Hardcore: the Photography of Rose Cormier
Part concert, part street fight, hardcore is bringing weirdness and angst back to Montreal's music scene. Rose Cormier's been documenting it for the better part of a year.
It’s hard for me to picture Rose Cormier standing in the middle of some giant fist fight.
And yet, that’s how she makes her art. In the past year, Cormier — a 21-year-old photographer who’s about the size of a thimble — has documented the beautiful carnage of Montreal’s hardcore scene.
If you’re unfamiliar with hardcore, think of punk rock but faster, messier and a lot more aggressive. Whereas you might hear the Ramones or even the Sex Pistols on oldies radio, it’s inconceivable that anyone on CHOM 977 would play “Nazi Punks Fuck Off” by the Dead Kennedys without being fired on the spot. It helps to think of it as a rejection of Reagan era capitalism, something too raw to be co-opted and used in a Pepsi commercial (although I’m sure they’ve tried).
At a time when Montreal is losing some of its best small venues to gentrification, hardcore fans are breathing life back onto strips like St-Denis Street and the Lower Main. The scene is small but cult-like, bringing together a few dozen misfits in someone’s basement, a warehouse by the train tracks or the odd bar show at Foufounes Électrique and Turbo Haüs. The crowd of (let’s face it) mostly men takes the concept of a mosh pit and pushes it to the extreme — people hurl themselves at each other, punches are exchanged and the pace is so frenetic that sets rarely last more than 20 minutes.
I was oblivious to the scene until Cormier, an occasional contributor to The Rover, started posting her work on Instagram. Now I’m obsessed with it.
On Monday, Cormier’s concert photography will be on display at Turbo Haüs alongside work by her colleagues Hamza Themonko and Rémi Deschenes. Cormier joined me this week to talk about her work and the wild scene she documents.
Chris Curtis: When people look at your work, what do they see?
Rose Cormier: I try to focus on movement. Like you’re capturing this moment, not just a time and a place but this actual living moment. And then, when people shoot hardcore shows, it tends to be black and white, gritty, grainy but I like to add dashes of colour. Like, I love a good black and white photo — and I take plenty of them myself — but there’s a nice contrast when you capture the blue and purple lights at Turbohaus (a frequent hardcore venue).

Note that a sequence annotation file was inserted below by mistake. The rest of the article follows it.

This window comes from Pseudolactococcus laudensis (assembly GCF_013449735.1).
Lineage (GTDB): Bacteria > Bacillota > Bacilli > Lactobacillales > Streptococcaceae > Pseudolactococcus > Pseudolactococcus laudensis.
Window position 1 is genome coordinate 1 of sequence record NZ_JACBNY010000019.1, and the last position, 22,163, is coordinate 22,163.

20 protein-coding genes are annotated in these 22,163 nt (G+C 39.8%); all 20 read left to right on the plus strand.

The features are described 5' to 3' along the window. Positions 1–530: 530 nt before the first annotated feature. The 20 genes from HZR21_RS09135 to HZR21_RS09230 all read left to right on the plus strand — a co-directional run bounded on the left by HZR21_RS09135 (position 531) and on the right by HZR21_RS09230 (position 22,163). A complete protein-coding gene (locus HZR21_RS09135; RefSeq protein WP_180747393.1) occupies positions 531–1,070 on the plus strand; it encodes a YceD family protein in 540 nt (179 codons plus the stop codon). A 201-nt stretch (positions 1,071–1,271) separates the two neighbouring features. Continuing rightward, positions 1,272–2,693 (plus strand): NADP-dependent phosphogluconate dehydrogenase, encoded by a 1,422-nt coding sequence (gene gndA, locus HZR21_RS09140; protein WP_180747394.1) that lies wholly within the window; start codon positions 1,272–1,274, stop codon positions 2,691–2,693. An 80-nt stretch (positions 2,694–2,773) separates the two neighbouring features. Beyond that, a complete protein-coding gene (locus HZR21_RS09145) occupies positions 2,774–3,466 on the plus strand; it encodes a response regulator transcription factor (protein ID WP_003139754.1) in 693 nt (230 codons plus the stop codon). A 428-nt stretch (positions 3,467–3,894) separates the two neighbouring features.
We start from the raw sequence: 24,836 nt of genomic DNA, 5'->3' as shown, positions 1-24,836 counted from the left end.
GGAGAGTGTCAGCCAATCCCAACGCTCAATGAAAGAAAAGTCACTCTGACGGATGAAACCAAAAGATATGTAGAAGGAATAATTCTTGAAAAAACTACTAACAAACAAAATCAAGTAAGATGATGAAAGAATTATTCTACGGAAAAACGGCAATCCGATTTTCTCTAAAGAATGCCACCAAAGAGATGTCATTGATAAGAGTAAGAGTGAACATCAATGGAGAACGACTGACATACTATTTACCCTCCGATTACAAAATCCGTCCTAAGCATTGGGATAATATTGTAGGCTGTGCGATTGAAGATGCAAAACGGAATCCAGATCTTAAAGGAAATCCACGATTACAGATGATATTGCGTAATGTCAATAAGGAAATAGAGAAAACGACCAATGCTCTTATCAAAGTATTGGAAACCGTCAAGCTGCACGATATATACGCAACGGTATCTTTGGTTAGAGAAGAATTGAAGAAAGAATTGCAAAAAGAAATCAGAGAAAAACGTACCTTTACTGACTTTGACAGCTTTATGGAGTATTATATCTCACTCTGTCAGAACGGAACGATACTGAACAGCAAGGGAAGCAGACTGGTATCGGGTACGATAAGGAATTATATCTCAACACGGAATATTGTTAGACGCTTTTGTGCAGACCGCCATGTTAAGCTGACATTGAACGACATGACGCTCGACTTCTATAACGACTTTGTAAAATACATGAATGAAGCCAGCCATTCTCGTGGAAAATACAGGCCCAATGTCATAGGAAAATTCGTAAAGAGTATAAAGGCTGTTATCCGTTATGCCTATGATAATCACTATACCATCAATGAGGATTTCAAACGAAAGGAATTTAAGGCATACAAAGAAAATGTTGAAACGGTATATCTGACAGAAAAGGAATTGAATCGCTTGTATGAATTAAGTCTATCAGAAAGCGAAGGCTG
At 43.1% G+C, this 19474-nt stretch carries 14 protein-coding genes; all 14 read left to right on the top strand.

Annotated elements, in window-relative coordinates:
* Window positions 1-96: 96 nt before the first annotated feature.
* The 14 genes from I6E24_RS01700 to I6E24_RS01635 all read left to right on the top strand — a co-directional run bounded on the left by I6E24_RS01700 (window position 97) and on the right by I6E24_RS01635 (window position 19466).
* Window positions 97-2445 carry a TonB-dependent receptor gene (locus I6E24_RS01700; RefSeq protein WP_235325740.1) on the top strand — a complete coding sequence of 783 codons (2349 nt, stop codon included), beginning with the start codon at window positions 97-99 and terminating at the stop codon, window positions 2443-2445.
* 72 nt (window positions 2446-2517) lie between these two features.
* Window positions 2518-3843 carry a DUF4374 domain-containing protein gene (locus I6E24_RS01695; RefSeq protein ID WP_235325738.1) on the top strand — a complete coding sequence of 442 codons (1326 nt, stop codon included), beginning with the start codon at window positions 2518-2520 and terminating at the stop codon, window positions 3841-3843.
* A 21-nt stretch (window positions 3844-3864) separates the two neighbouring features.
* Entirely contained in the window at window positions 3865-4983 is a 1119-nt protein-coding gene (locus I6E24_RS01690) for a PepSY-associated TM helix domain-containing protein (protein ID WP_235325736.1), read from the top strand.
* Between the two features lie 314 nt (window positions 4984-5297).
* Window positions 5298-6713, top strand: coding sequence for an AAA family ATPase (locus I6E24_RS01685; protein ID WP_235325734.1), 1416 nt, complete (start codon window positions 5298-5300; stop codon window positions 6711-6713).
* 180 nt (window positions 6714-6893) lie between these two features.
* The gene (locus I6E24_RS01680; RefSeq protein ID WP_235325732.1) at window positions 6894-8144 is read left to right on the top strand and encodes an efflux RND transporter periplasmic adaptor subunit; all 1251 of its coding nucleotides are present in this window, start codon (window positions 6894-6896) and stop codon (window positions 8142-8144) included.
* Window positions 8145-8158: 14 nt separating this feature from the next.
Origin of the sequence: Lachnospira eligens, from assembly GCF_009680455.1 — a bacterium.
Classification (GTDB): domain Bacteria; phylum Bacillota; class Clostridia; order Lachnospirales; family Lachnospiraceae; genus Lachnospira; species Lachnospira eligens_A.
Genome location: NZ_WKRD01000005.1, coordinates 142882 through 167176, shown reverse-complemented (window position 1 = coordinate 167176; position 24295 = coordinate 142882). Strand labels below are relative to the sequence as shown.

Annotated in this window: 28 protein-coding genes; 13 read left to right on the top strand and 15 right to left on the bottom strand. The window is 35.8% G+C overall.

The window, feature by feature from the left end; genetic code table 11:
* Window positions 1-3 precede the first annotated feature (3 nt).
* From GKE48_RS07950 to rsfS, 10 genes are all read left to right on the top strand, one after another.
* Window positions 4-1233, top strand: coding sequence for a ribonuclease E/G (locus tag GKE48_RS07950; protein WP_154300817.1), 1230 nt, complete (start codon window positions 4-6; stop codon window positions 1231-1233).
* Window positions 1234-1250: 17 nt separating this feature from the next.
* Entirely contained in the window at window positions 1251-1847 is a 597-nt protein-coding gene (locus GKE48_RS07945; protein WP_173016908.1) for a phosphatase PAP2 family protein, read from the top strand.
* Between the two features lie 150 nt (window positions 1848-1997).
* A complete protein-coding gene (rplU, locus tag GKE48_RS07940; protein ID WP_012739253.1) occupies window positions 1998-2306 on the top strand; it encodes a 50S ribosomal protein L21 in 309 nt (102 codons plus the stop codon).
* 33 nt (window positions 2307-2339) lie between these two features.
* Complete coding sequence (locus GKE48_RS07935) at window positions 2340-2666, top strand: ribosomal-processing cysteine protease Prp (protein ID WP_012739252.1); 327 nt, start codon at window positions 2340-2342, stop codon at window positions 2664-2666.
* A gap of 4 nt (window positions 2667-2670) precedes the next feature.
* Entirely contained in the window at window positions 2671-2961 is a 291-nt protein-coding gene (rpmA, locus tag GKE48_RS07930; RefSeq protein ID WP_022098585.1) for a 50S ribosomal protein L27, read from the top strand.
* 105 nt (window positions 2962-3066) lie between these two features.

Curtis: Some of the photos have a real ‘glam shots’ quality to them. Like it’s something you’d see at a mall in the 1980s.
Rose: I stopped shooting before the pandemic because I was getting too obsessed with perfection. Everything had to respect the rule of thirds, everything had to be edited to perfection. It was overwhelming, it never felt good enough.
So I ended up picking up a film camera and you can’t edit those. With film, you can’t take 700 photos and just choose three. You have 36 shots and that’s all you get. It’s liberating. But it’s also incredibly expensive so I got a digital camera and tried to figure out how not to make it look digital. I don’t want it to be perfect. I would spend so much time looking at pictures from the 1970s and they’re overexposed or underexposed but they somehow still feel good. That’s what I’m going for.
Curtis: In your work, it often feels like the line between audience and performers gets blurry. In some of your photos, I see a singer who gets right in an audience member's face or people almost mobbing the stage. Is this specific to hardcore? And how would you even explain hardcore to someone who may never of heard it. How do you explain hardcore to my 67-year-old father. His name is Mike.
Rose: I barely knew what hardcore was six months ago. And then I got my first gig and I was scared shitless because people in the audience were slamming into each other, throwing punches and I’m this little photographer stuck in the middle. Wait, what was the question?
Curtis: What does hardcore sound like? What does it feel like?
Rose: Well it’s loud. Really loud. It’s in your face and there’s so much happening everywhere. All you have to do is figure out your confidence level and you’ve gotta trust that everyone there is good natured and won’t hit you in the face. It’s just about ripping shit up for maximum 20 minutes, the audience is throwing down — I don’t know why — but it brings them joy. It’s like shaking your sillies out but with angst.
A lot of the pictures where a singer and audience member are screaming in each other’s face, it’s bands that have been around for awhile. The lyrics resonate, people scream along. Usually the people they’re screaming at are their friends. I don’t think I know a single hardcore lyric — I don’t really listen to it on my spare time — but it’s no so much about the lyricism as it is the emotion. Some of these songs are like 45 seconds long. It’s about a big riff, a mood, a community. It’s an excuse to get with your buddies and let it all out.